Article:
Public broadcaster on the defence as its decision to veto violent protests on TV is called into legal question amid fears of encouraging further censorship
The SABC has until tomorrow to provide the Independent Communications Authority of SA (Icasa) with reasons it was correct to ban footage of violent protests from television screens.
Icasa’s complaints and compliance committee made this ruling on Wednesday, saying the matter was urgent, after lobby group Media Monitoring Africa complained to the statutory institution that the SABC’s decision was in conflict with the public broadcaster’s duties as outlined in the Broadcasting Act, and the Constitution.
Media Monitoring Africa’s William Bird said they were challenging the ban because it constituted censorship.
Bird said no one knew why the SABC had taken the decision, or what wrong they sought to address – adding that it was unclear what the actual decision was.
“It should at least be written down, but we are left to rely on a press release. The absence of clarity is likely to not only lead to confusion, but will directly encourage self-censorship and a chilling effect,” said Bird.
He said the ban meant viewers needed to be cautious of the news emanating from the SABC.
“Primarily, though, it means they are likely to get a more sanitised version of the news, preventing the audience from making up their own mind about the events and being more clearly directed.”
The SABC had argued to Icasa that the matter was not urgent. Yesterday, SABC spokesperson Kaizer Kganyago said the broadcaster would not disclose to the media the argument it would put to Icasa over the matter.
But he repeatedly told City Press that it was not true that the SABC “banned anything”, nor was it censoring news.
Kganyago said those who complained about the decision not to air footage of the destruction of property were misinterpreting the SABC’s statement.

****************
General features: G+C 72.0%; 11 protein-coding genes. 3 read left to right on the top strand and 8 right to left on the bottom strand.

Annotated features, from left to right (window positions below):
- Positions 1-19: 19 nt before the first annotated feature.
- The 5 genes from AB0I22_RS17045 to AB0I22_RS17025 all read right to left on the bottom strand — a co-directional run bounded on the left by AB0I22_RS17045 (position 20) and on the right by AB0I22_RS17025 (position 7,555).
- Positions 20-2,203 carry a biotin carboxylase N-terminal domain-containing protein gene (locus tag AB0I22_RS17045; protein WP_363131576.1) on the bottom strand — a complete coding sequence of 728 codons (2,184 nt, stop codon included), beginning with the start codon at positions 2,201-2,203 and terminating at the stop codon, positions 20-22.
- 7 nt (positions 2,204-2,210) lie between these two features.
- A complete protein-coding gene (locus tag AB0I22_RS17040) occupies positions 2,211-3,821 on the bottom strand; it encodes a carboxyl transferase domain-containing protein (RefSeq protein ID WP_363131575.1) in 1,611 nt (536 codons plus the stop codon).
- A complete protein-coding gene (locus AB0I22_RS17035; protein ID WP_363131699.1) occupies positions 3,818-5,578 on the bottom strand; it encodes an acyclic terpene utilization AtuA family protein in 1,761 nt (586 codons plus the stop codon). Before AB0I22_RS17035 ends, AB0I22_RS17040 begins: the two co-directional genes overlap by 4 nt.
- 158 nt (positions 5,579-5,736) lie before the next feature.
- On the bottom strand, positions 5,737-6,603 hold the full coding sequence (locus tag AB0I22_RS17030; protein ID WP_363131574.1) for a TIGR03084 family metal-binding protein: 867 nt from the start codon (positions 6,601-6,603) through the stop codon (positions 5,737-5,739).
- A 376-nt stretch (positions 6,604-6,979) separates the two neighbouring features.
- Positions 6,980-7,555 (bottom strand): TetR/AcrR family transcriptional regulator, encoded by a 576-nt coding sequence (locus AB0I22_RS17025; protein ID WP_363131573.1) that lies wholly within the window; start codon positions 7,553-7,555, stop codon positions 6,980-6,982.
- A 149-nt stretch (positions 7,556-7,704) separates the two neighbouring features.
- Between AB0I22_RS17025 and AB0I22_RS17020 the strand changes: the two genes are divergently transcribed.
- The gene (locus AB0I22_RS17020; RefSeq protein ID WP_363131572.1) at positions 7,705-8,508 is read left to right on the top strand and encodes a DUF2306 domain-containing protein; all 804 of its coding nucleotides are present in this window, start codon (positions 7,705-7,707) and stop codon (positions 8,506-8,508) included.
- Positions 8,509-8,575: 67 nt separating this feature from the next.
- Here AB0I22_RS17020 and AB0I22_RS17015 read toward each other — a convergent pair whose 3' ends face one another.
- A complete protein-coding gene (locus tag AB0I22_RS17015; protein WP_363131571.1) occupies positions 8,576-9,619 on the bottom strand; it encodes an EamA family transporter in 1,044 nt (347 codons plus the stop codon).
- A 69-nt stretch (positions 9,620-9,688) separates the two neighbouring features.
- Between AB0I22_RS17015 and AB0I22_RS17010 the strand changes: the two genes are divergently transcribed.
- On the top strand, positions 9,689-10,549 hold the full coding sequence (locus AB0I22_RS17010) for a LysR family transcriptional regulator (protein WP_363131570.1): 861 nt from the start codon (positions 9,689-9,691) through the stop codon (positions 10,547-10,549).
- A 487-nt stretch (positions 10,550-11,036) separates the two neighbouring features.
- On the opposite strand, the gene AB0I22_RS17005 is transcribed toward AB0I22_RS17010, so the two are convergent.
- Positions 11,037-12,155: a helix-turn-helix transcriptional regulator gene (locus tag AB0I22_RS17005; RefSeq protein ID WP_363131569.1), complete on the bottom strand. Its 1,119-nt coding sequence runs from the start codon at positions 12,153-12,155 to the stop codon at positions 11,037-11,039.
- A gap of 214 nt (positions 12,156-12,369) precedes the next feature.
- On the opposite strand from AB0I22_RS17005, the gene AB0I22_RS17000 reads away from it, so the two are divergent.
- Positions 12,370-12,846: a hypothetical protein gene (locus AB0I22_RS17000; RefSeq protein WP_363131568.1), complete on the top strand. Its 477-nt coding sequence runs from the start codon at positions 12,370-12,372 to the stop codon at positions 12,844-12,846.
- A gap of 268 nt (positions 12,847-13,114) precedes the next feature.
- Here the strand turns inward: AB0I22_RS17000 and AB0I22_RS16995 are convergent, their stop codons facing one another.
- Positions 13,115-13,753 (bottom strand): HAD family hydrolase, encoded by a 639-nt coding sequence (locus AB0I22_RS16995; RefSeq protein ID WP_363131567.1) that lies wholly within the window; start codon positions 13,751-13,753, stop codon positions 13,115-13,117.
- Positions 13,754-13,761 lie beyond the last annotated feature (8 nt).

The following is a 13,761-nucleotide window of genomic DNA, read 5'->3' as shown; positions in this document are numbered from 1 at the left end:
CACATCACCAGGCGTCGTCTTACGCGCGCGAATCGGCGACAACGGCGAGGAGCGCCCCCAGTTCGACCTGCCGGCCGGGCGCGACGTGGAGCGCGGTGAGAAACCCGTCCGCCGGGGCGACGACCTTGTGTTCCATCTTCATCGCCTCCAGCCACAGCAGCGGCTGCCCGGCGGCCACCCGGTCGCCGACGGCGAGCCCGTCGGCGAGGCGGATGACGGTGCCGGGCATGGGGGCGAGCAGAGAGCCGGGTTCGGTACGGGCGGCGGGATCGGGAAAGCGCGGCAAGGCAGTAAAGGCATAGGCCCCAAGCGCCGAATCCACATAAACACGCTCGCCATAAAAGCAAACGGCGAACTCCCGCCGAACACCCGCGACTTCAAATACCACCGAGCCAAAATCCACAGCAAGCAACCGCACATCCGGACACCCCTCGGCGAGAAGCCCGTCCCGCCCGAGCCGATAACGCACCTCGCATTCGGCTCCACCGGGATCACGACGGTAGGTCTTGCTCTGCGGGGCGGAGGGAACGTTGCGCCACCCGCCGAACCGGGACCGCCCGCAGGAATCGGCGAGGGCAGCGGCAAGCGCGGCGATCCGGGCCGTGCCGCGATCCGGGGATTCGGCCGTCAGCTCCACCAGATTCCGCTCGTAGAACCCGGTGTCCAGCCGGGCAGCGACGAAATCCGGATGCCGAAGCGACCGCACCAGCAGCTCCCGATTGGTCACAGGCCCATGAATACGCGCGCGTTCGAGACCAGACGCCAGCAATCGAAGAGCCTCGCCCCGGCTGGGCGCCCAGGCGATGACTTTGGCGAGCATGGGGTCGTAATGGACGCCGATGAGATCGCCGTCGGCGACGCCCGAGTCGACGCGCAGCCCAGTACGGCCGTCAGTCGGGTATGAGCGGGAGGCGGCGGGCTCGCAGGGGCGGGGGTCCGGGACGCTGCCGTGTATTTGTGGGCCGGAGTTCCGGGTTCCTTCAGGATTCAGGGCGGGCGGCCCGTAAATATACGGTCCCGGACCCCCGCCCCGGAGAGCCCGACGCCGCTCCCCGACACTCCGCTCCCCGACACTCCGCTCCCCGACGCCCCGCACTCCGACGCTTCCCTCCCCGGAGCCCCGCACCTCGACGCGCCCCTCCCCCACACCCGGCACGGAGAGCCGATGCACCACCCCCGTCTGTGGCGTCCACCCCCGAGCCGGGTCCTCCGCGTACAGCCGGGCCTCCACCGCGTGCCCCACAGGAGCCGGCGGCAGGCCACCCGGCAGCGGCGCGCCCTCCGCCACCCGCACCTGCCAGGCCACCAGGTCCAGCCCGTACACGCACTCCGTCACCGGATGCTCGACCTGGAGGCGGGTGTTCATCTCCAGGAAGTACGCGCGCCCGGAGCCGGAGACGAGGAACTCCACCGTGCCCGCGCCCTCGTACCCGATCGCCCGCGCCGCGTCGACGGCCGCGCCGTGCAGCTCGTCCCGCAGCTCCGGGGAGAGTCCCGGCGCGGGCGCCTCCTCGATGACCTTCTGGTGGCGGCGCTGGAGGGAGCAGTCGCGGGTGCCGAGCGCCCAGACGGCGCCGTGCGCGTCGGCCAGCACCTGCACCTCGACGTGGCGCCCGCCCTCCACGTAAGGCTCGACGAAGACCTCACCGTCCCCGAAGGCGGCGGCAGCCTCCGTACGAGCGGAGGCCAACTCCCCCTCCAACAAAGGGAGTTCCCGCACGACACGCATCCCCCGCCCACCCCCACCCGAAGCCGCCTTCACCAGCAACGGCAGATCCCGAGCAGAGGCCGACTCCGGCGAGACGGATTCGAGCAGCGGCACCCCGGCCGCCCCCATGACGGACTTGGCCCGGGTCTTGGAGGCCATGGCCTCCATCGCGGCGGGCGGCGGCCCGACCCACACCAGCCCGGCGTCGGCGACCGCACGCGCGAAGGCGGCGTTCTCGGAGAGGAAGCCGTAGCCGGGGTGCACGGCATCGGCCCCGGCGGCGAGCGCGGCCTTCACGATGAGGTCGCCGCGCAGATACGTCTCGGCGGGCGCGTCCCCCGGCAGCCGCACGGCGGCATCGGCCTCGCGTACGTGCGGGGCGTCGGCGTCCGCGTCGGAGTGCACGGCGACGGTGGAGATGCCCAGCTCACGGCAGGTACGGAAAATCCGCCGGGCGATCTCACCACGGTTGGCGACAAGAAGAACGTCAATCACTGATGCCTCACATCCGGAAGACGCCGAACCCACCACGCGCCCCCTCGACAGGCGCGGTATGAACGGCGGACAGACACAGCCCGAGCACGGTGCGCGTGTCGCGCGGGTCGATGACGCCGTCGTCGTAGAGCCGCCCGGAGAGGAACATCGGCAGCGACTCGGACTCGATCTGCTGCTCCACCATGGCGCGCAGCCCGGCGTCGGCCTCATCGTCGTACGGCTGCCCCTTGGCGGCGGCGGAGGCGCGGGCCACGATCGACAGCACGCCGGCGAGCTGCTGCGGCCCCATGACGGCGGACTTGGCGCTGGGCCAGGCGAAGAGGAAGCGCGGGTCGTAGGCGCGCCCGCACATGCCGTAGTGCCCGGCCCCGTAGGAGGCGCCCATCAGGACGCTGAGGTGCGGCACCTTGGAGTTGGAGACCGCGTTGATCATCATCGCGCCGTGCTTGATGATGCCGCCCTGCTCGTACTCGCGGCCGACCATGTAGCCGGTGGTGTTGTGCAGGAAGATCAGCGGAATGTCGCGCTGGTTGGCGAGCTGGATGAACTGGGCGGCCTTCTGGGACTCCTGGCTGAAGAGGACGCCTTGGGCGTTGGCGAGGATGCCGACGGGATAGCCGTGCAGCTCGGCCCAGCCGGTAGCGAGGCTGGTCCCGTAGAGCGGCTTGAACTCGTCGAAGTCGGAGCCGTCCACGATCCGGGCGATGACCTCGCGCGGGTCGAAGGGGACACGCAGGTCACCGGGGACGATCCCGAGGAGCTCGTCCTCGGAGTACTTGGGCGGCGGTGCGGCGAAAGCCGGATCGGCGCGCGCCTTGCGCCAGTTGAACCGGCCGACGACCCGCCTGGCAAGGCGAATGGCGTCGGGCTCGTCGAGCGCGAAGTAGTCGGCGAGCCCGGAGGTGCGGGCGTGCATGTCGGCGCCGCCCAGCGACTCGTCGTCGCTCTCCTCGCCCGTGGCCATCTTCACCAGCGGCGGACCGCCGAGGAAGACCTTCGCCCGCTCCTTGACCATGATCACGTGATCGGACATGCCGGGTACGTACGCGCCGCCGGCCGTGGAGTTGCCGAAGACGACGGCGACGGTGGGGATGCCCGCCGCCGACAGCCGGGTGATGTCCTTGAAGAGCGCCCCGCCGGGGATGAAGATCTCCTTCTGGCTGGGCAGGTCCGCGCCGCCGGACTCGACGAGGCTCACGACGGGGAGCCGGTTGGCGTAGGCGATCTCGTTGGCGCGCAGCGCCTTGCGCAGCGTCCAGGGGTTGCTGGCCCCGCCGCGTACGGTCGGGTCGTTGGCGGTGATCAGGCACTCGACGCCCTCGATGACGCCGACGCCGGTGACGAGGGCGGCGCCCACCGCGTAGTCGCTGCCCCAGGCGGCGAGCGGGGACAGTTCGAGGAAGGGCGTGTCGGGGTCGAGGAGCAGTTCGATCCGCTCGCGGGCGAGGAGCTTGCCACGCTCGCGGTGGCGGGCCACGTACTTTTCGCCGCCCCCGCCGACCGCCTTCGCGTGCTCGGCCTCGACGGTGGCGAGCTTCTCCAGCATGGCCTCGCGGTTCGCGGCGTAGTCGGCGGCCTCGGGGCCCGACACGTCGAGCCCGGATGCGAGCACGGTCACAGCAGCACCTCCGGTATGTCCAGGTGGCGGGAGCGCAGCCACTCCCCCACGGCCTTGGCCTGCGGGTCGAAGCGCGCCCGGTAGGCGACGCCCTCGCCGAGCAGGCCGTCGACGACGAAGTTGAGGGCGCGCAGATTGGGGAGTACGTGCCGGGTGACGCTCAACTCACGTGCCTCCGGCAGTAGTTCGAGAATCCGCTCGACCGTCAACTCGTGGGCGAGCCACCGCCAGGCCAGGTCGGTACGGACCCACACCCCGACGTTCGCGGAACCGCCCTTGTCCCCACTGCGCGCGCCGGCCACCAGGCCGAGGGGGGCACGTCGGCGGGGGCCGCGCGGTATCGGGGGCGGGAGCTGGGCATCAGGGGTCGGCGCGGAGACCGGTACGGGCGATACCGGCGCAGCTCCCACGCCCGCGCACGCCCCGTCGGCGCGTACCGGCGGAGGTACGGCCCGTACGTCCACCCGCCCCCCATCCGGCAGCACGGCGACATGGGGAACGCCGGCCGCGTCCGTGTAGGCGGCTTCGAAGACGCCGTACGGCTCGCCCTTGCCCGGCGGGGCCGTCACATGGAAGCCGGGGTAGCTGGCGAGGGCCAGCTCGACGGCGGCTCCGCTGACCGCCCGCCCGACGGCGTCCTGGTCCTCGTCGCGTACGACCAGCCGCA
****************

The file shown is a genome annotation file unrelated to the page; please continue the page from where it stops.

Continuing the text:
“People keep saying that we are banning something, they say we say we are not going to cover violent protest. That is not what we are saying. We are saying the opposite. We are saying we will continue to cover protests.
The only thing we are not going to show is the footage of people burning or destroying property. But we will give people the information. But we are saying: ‘If you are doing this thing that we do not agree with, this part [destroying property], we are not going to give you the luxury of thinking you can show off that.’”
He argued that people were selective in what they read, referring to Icasa’s regulations in a section guiding broadcasters on how to deal with children. “We should not give children an impression that violence is the only way of solving a problem.”
In his ruling on urgency, Jacobus van Rooyen – who chairs the complaints and compliance committee – said the SABC, in effect, argues that “the people who destroy public property, thereby going beyond their right to protest, do not have a right to coverage by the SABC”.
Van Rooyen said the main issue was for Icasa to provide clarity to the public and the SABC.
“It is urgent that this uncertainty be removed and a decision be reached on whether the SABC’s decision is justifiable in law or not. Every day counts and that makes the matter urgent – that is so, whether an election is imminent or not.”
Besides the ban of protest visuals, the SABC also dropped The Editors radio programme without notice.
The public broadcaster had also banned the reading of newspaper headlines or discussing newspapers’ front pages on air, rationalising the decision as giving free publicity to print media.
These developments come amid Parliament’s failure to fill six vacancies on the 12-member SABC board for over two years.
Parliament’s portfolio committee on communications has advertised and short-listed for the vacancies a number of times, but they remain unfilled.
ANC MP Dikeledi Tsotetsi, the party’s whip in the portfolio committee on communications, said the process to fill the vacancies was delayed by the verification of the candidates’ credentials.
She confirmed that the committee had short-listed names for three board vacancies, but wanted to interview candidates who had gone through vetting and were deemed “clean”.
DA MP Phumzile van Damme, who sits on the communications committee, said there was a concerted effort by ANC members on the committee not to fill the vacancies.
She said despite candidates being short-listed in February, meetings scheduled for interviews were either postponed or cancelled without reason. “It would appear that the ANC members have been instructed to await the passing of the Broadcasting Amendment Bill, which will do away with Parliament’s role in nominating and interviewing candidates for the SABC board.”
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